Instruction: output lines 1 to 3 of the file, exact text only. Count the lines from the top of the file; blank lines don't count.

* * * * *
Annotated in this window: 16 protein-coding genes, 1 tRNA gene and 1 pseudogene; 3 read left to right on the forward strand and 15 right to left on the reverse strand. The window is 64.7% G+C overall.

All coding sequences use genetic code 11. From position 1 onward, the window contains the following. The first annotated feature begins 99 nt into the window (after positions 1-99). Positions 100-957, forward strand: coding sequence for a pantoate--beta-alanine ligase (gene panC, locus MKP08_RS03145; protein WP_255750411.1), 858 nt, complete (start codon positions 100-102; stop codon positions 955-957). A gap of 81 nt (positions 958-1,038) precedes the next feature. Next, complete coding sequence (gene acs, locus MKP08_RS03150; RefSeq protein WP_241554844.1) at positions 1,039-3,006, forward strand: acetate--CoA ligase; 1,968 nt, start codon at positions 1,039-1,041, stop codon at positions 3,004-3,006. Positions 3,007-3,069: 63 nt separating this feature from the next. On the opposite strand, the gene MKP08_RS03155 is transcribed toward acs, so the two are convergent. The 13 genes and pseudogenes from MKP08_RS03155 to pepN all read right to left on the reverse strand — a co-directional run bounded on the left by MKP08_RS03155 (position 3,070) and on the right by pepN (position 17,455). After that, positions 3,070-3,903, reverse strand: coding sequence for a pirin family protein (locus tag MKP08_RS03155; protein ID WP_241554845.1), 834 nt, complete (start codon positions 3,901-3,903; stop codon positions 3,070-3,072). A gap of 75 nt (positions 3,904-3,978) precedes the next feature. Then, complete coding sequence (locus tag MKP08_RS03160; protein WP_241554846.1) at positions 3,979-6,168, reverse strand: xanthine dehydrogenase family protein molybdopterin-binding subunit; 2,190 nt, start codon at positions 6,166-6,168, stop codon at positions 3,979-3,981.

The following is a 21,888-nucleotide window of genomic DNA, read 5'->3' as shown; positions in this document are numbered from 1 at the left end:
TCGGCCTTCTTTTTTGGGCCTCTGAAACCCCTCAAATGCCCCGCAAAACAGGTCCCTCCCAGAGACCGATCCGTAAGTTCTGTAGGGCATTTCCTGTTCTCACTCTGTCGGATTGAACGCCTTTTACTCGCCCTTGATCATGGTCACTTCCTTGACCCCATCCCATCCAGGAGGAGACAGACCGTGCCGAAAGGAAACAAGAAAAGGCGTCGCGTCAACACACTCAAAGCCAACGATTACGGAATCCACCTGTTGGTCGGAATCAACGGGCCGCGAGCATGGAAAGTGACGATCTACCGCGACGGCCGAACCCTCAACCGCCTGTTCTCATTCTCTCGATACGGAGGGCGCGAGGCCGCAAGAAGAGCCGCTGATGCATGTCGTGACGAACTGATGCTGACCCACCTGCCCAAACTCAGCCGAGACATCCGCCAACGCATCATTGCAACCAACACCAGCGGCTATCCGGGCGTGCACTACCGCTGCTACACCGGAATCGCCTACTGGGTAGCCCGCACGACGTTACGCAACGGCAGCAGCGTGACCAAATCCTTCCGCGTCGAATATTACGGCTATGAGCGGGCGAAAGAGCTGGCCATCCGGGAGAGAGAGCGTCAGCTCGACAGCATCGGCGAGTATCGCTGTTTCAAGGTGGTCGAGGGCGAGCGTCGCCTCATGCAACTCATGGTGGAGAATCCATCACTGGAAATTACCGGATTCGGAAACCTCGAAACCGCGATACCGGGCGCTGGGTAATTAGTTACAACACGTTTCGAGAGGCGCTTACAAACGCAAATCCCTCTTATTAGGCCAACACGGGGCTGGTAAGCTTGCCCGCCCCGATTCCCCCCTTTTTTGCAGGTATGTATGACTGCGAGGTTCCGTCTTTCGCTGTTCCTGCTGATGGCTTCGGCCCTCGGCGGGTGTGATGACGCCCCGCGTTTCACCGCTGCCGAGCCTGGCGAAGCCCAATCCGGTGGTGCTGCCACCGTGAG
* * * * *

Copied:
Annotated in this window: 16 protein-coding genes, 1 tRNA gene and 1 pseudogene; 3 read left to right on the forward strand and 15 right to left on the reverse strand. The window is 64.7% G+C overall.

All coding sequences use genetic code 11. From position 1 onward, the window contains the following. The first annotated feature begins 99 nt into the window (after positions 1-99). Positions 100-957, forward strand: coding sequence for a pantoate--beta-alanine ligase (gene panC, locus MKP08_RS03145; protein WP_255750411.1), 858 nt, complete (start codon positions 100-102; stop codon positions 955-957). A gap of 81 nt (positions 958-1,038) precedes the next feature. Next, complete coding sequence (gene acs, locus MKP08_RS03150; RefSeq protein WP_241554844.1) at positions 1,039-3,006, forward strand: acetate--CoA ligase; 1,968 nt, start codon at positions 1,039-1,041, stop codon at positions 3,004-3,006. Positions 3,007-3,069: 63 nt separating this feature from the next. On the opposite strand, the gene MKP08_RS03155 is transcribed toward acs, so the two are convergent. The 13 genes and pseudogenes from MKP08_RS03155 to pepN all read right to left on the reverse strand — a co-directional run bounded on the left by MKP08_RS03155 (position 3,070) and on the right by pepN (position 17,455). After that, positions 3,070-3,903, reverse strand: coding sequence for a pirin family protein (locus tag MKP08_RS03155; protein ID WP_241554845.1), 834 nt, complete (start codon positions 3,901-3,903; stop codon positions 3,070-3,072). A gap of 75 nt (positions 3,904-3,978) precedes the next feature. Then, complete coding sequence (locus tag MKP08_RS03160; protein WP_241554846.1) at positions 3,979-6,168, reverse strand: xanthine dehydrogenase family protein molybdopterin-binding subunit; 2,190 nt, start codon at positions 6,166-6,168, stop codon at positions 3,979-3,981.

The following is a 21,888-nucleotide window of genomic DNA, read 5'->3' as shown; positions in this document are numbered from 1 at the left end: